Egypt’s highest court ordered that parliament be dissolved and cleared Ahmed Shafik, a former aide to ousted President Hosni Mubarak, to run for the presidency in what one former candidate in the race described as a “coup.”
The twin rulings are a blow to the Muslim Brotherhood, the biggest party in the Islamist-dominated parliament, and threaten to inflame tensions two days before its presidential candidate, Mohamed Mursi, begins a run-off against Shafik, a former air force general who briefly served as the last premier under Mubarak.
“Delusional is the one who believes that the millions of youth will let this pass,” Abdel-Moneim Aboul-Fotouh, a former Islamist presidential candidate said on his Facebook page, referring to anti-Shafik protesters. Allowing Shafik to stay in the race and dissolving parliament, together with yesterday’s decision giving the ruling military council the authority to arrest civilians, amounts to a “full coup,” he said.
The court rulings come at critical time -- the country has no constitution in place, while the military-appointed government and parliament have repeatedly clashed. Those conflicts have stymied hopes of concluding a $3.2 billion International Monetary Fund loan needed to revive an economy battered in the wake of the January 2011 uprising that pushed Mubarak from power. The military has previously said it will hand power to a civilian president by the end of this month.
“Egypt just witnessed a soft coup,” said Shadi Hamid, director of research at the Brookings Doha Center, in a phone interview. “If the parliament is disbanded and the constitution is put on hold and Ahmed Shafik wins the presidency, then the transition is effectively over.”
The court, in a ruling issued by its deputy head, Abdel- Wahab Abdel-Razek, in Cairo today, declared unconstitutional a law that barred some former top Mubarak aides from holding senior posts. The legislation could have excluded Shafik from the two-man runoff vote if it had been upheld.
The court also found that part of the law under which the parliament was elected was illegal, as it allowed parties to field nominees for seats earmarked for independent candidates. That ruling is irreversible and means the entire legislature is illegitimate, court spokesman Maher Sami said. The Brotherhood formed the assembly’s largest bloc after winning elections that ended in January. The court said parliament has no "standing under law."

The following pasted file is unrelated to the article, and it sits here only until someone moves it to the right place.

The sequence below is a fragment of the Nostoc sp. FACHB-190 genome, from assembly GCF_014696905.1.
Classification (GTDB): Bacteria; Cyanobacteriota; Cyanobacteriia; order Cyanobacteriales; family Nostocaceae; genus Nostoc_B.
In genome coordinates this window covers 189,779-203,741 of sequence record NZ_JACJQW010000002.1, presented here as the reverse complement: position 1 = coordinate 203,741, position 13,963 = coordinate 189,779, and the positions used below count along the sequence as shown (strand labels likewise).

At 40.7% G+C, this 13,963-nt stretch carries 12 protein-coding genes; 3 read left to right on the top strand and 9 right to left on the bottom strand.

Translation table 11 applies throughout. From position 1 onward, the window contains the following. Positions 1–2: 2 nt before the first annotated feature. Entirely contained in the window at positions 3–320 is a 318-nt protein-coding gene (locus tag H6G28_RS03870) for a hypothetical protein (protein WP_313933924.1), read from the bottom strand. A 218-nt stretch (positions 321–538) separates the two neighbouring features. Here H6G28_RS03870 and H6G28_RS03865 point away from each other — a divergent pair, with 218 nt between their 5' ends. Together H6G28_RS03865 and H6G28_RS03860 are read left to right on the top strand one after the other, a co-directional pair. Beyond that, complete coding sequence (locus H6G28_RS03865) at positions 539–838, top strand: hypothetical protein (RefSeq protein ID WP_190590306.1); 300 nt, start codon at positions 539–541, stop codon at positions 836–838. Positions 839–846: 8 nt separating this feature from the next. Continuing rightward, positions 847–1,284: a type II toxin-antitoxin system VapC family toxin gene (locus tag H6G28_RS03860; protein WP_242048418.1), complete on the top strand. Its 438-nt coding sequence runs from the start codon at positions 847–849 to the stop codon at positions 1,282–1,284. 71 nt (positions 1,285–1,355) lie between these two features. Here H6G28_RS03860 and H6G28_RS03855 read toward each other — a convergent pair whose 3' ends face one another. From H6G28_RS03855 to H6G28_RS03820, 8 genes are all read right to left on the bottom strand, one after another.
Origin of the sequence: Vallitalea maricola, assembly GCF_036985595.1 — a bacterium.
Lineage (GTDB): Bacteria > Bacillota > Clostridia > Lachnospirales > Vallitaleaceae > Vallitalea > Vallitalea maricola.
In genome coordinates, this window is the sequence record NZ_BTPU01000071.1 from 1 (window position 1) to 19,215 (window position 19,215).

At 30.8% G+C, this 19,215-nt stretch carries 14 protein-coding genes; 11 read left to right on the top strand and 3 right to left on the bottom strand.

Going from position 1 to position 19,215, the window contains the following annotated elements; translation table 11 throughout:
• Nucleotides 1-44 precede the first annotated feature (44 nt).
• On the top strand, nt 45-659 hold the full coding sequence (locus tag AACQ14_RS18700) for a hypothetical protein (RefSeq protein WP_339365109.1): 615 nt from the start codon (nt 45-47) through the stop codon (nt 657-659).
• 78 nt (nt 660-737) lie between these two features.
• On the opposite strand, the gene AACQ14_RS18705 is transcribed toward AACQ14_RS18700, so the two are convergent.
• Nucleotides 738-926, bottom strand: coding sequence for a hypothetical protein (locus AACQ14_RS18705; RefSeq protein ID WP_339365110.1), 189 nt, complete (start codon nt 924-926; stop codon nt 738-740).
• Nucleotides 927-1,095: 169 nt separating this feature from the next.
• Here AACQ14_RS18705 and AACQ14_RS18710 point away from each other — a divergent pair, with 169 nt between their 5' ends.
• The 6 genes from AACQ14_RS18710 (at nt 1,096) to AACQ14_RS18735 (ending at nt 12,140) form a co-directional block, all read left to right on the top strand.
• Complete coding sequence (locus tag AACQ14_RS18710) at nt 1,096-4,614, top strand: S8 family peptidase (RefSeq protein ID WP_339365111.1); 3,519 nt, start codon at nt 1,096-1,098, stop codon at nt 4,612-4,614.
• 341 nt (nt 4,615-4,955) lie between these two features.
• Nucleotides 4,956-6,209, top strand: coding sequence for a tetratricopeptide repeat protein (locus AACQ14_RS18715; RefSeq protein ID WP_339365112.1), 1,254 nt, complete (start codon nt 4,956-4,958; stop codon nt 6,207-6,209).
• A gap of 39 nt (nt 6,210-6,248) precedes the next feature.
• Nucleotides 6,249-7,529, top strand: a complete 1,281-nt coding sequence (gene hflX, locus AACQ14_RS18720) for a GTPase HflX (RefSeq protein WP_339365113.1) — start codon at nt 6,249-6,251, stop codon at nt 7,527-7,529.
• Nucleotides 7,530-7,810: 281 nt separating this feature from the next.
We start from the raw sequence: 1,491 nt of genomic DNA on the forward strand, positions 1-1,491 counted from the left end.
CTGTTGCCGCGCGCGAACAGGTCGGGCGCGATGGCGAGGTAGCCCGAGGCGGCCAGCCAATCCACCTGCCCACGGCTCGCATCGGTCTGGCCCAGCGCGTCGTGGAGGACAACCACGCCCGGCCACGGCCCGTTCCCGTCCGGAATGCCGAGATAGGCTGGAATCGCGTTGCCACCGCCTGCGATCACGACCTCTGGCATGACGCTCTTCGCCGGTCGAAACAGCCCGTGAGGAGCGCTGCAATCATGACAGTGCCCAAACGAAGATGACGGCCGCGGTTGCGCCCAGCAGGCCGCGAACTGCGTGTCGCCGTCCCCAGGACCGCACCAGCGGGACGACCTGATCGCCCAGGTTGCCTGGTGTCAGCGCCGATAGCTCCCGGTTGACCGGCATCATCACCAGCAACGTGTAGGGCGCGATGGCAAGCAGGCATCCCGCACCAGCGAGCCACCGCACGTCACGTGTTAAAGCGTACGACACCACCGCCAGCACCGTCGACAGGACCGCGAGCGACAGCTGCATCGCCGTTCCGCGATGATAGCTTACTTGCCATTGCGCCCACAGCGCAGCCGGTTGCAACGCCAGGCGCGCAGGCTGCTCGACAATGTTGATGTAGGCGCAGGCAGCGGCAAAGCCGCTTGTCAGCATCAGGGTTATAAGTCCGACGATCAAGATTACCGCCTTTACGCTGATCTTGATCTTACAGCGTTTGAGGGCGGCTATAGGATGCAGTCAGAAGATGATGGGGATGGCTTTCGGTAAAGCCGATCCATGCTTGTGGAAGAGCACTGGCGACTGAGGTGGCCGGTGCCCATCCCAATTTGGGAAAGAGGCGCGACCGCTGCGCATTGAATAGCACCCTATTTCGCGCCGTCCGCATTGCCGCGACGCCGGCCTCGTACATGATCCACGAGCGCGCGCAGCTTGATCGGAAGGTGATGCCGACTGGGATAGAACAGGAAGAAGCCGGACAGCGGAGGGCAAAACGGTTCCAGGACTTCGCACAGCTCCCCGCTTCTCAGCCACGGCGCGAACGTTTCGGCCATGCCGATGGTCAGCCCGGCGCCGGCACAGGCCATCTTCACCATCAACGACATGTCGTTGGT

The ruling military council, which took power after Mubarak’s overthrow in February last year went into an emergency meeting to discuss the court ruling, state-run Nile News said.
With Egypt’s legislature ruled illegitimate, the generals may take over responsibility for writing a new constitution from parliament, Al Arabiya television reported, without saying how it got the information.
Egypt’s 5.75 percent dollar bonds due in April 2020 retreated, pushing the yield up two basis points to 6.7 percent at 4:15 p.m. in Cairo. The benchmark EGX 30 Index (EGX30) of stocks declined less than 0.1 percent.
“Egypt’s political crisis has undoubtedly taken a turn for the worse,” Said Hirsh, a London-based economist at Capital Economics Ltd., said in response to e-mailed questions. He said more social unrest and protests are likely, and investors “will steer clear from Egypt as no clear governance structure or credible economic plan is likely to emerge soon.”
Shafik, addressing supporters in Cairo after the verdict, reiterated his pledges to restore security. He said the military council, the target of protests since it took over from Mubarak, has protected the country from fragmentation.
Shafik has run as the law-and-order candidate and also played on fears of a religious takeover among some Egyptians, promising to keep the state secular.
Mursi spokesman Mahmoud Ghozlan predicted protests against the court’s ruling on Shafik, adding: “The people completely reject this man.”
Ahmed Maher, co-founder of the April 6 youth movement that was a major force in last year’s uprising, said by phone that the court’s rulings were a “major provocation” to the revolution. The dissolution of parliament leaves doubt over whether the laws it enacted are legitimate, he said. “It’s all up in the air now.”
Shafik, who finished second behind Mursi in the initial round of voting last month, had been disqualified from the race when the law on Mubarak-era officials was passed in late April. He was reinstated by the election commission when it referred the law to the constitutional court for a decision.
Hatem Bagato, the commission’s secretary-general, said the decision to allow Shafik to run “saved the country from a huge constitutional crisis.” He said the runoff will proceed as planned.
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